Sherman, N. (ed.),1999, Aristotle’s Ethics (J. Annas ‘Aristotle on virtue and happiness’
in this volume is in RL). Rowman and Littlefield.
Urmson, J.O., 1988, Aristotle’s Ethics. Oxford: Blackwell.
Hume, D., An Enquiry Concerning the Principles of Morals, (online).
A Treatise of Human Nature, (online).
Baillie, J., 2000, Routledge Philosophy GuideBook to Hume on Morality. Routledge
Norton, D.F., 1993, The Cambridge Companion to Hume. C.U.P. (online and RL)
Stroud, B., 1977, Hume. Routledge and Kegan Paul (online).
There are many online translations of the Groundwork of the Metaphysics of
Morals. See also:
Kant, 1991, Groundwork of the Metaphysic of Morals (trans. H.J.Paton). Routledge.
Guyer, P. (ed.), 1992, The Cambridge Companion to Kant. C.U.P. (online)
Guyer, P. (ed.), 1998, Kant’s Groundwork: Critical Essays. Lanham, Maryland
(online, and C. M. Korsgaard’s ‘Kant’s analysis of obligation: the argument of
Groundwork 1’ is also in RL)
Guyer, P., 2007, Groundwork for the Metaphysics of Morals: A Reader’s Guide.
Continuum (RL).
Paton, H.J., 1965, The Categorical Imperative. New York: Harper (RL).
Stern, R., 2012, Understanding Moral Obligation: Kant, Hegel, Kierkegaard. C.U.P.
Stern, R., 2015, Kantian Ethics: Value, Agency and Obligation. O.U.P. (online).
Timmermann, J., 2009, Groundwork of the Metaphysics of Morals: a Critical Guide.
C.U.P. (online and RL)
Timmermann, J., 2007, Groundwork of the Metaphysics of Morals: a Commentary
C.U.P. (online)
Wood, A.W., 1999, Kant’s Ethical Thought. C.U.P. (online).
Wollstonecraft, M., 1995 (1790 and 1792), A Vindication of the Rights of Men; with A
Vindication of the Rights of Woman, and Hints. Cambridge University Press (online)
Botting, E. H., 2016, Wollstonecraft, Mill and Women’s Human Rights. Yale University
Press (online)
Buxton, R. and Whiting, L. (eds.), 2020, The Philosopher Queens. Unbound (online).
Douglass, F., 1845, Narrative of the Life of Frederick Douglass, an America Slave.
1852, What to the Slave is the Fourth of July? (online) Speech given to
the Rochester Ladies’ Anti-Slavery Sewing Society.
1855, My Bondage and My Freedom (online)
Foner, P., (ed.), 1945, Frederick Douglass: Selections from His Writings. New York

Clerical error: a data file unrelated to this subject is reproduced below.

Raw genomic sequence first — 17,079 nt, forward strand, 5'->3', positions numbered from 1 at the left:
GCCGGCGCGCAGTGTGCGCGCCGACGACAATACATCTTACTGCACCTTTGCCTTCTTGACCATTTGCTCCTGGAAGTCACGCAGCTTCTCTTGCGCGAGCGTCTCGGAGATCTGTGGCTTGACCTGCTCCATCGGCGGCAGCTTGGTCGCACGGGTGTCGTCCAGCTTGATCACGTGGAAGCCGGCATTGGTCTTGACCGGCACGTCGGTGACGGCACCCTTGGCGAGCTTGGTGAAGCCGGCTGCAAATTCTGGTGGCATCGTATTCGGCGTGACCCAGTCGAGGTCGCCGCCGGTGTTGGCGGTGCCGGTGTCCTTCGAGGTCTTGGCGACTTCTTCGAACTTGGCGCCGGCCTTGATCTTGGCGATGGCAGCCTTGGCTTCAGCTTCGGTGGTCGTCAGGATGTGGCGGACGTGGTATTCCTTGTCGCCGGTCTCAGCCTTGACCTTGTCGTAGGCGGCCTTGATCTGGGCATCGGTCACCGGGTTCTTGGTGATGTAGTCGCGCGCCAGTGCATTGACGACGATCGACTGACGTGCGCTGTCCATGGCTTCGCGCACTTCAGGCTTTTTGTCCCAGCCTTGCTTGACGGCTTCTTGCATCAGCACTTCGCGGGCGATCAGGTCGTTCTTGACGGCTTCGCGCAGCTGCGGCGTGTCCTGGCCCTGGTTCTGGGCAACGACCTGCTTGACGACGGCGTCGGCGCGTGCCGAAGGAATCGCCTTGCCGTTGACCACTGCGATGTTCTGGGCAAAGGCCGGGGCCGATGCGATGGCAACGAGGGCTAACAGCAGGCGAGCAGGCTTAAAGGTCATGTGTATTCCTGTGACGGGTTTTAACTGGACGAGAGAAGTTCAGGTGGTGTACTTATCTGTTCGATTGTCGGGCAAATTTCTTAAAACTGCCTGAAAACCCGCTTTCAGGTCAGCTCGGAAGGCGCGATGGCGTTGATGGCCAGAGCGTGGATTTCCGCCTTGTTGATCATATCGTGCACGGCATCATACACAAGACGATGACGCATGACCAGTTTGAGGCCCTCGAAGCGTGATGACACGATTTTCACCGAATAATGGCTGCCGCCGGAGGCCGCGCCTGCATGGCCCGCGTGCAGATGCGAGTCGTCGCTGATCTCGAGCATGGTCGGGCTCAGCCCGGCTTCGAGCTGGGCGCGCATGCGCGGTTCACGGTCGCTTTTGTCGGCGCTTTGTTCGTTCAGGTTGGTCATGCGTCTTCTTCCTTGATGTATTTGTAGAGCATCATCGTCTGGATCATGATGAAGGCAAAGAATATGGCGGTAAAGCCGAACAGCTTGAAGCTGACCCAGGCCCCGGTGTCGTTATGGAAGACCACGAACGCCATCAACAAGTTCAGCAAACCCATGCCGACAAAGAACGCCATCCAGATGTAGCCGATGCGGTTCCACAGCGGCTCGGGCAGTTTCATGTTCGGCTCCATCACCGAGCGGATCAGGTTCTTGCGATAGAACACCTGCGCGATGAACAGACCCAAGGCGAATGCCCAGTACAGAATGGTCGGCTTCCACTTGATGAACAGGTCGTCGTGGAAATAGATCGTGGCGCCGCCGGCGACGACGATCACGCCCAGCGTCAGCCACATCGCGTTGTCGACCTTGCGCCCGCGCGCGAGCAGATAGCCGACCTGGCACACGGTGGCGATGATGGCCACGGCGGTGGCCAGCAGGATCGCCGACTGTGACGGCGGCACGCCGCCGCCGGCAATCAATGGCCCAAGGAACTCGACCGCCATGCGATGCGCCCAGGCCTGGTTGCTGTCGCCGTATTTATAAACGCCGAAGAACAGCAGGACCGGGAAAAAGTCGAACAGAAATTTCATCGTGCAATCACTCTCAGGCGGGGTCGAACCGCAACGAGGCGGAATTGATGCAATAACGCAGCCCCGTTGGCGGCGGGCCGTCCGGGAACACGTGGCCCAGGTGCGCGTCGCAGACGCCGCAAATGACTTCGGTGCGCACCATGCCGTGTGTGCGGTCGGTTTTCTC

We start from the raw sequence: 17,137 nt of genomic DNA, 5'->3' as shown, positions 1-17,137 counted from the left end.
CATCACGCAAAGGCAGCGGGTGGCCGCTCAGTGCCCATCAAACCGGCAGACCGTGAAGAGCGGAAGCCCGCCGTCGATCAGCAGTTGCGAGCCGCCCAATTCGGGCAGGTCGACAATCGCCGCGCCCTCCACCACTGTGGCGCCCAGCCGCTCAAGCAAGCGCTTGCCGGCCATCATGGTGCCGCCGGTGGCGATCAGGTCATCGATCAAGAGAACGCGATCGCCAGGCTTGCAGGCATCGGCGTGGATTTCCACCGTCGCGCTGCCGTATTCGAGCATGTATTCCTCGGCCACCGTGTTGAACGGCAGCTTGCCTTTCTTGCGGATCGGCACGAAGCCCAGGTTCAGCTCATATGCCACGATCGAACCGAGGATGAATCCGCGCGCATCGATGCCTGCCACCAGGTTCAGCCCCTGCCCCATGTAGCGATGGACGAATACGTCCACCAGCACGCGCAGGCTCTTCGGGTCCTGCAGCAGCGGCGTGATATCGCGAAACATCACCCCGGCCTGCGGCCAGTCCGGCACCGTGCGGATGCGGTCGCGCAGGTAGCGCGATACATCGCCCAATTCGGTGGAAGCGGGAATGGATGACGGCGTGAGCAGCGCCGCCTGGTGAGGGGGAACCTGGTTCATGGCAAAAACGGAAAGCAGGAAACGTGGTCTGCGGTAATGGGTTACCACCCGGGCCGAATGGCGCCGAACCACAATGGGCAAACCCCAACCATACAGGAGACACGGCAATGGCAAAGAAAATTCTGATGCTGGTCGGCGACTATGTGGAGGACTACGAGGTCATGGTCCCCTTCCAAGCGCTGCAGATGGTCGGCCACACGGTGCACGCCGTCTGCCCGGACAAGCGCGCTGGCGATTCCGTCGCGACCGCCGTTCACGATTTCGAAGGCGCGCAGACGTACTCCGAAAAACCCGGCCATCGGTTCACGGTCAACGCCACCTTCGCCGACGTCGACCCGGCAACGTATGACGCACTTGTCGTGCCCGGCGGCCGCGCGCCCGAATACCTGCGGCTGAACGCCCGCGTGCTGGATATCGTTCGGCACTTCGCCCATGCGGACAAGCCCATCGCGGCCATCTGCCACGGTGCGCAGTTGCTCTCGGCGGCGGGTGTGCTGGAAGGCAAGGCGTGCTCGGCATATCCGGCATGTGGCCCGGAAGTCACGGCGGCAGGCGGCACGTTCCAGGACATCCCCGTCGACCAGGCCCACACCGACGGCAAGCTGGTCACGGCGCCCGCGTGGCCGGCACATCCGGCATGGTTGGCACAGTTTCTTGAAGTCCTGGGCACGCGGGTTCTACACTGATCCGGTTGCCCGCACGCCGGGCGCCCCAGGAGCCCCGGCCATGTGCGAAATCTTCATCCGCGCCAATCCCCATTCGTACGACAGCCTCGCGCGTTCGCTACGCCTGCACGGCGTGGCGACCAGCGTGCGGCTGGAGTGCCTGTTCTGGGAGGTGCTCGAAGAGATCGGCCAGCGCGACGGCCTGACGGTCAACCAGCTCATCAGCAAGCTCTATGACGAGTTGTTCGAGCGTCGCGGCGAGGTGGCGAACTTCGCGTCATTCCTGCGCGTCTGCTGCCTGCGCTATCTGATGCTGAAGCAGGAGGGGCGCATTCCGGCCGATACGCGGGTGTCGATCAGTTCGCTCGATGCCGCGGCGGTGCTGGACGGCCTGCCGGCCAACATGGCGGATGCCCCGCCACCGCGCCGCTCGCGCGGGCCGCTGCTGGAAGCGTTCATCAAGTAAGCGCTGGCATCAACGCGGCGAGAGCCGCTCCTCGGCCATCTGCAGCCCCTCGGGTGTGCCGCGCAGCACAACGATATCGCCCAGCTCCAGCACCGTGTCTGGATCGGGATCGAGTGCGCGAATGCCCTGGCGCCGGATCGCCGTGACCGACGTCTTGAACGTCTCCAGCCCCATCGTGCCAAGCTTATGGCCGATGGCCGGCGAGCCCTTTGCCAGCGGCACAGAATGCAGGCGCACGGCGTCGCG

McKivigan, J. R. and Kaufman, H.L. (eds.), 2011, In the Words of Frederick Douglass:
Quotations from Liberty’s Champion. Cornell University Press (online).
Sundstrom, R., 2017, ‘Frederick Douglass’, in Zalta, E. ed. The Stanford Encylopedia
of Philosophy (online).
Utilitarianism: Bentham, Mill and Taylor Mill
Bentham, J., Introduction to the Principles of Morals and Legislation. (any edition).
Mill J.S., Utilitarianism. (any edition).
Buxton, R. and Whiting, L. (eds.), 2020, The Philosopher Queens. Unbound (online).
Crisp, R., 1997, Routledge Philosophy Guidebook to Mill on Utilitarianism. Routledge
Eggleston, B. and Miller, D. E. (eds.), 2014, The Cambridge Companion to
Utilitarianism. C.U.P. (online and RL).
Hare, R.M., 1981, Moral Thinking. O.U.P. (online)
Lyons, D., 1997, Mill’s Utilitarianism: Critical Essays. Rowman and Littlefield.
Skorupski, J. (ed.), 1998, The Cambridge Companion to Mill. C.U.P. (online and RL).
Skorupski, J., 2006, Why Read Mill Today? Routledge (online).
Smart, J.J.C., and Williams, B., 1973, Utilitarianism: For and Against. C.U.P. (RL)
Nietzsche The Genealogy of Morals (any edition).
Nietzsche A Nietzsche Reader. Penguin. (‘Morality’ section in RL)
Acampora, C. D. (ed.), 1) 2006, Nietzsche’s On the Genealogy of Morals: Critical
Essays. Lanham, Maryland: Rowman and Littlefield (online).
2) 2011, Nietzsche’s Beyond Good and Evil: a Reader’s Guide. Continuum (online).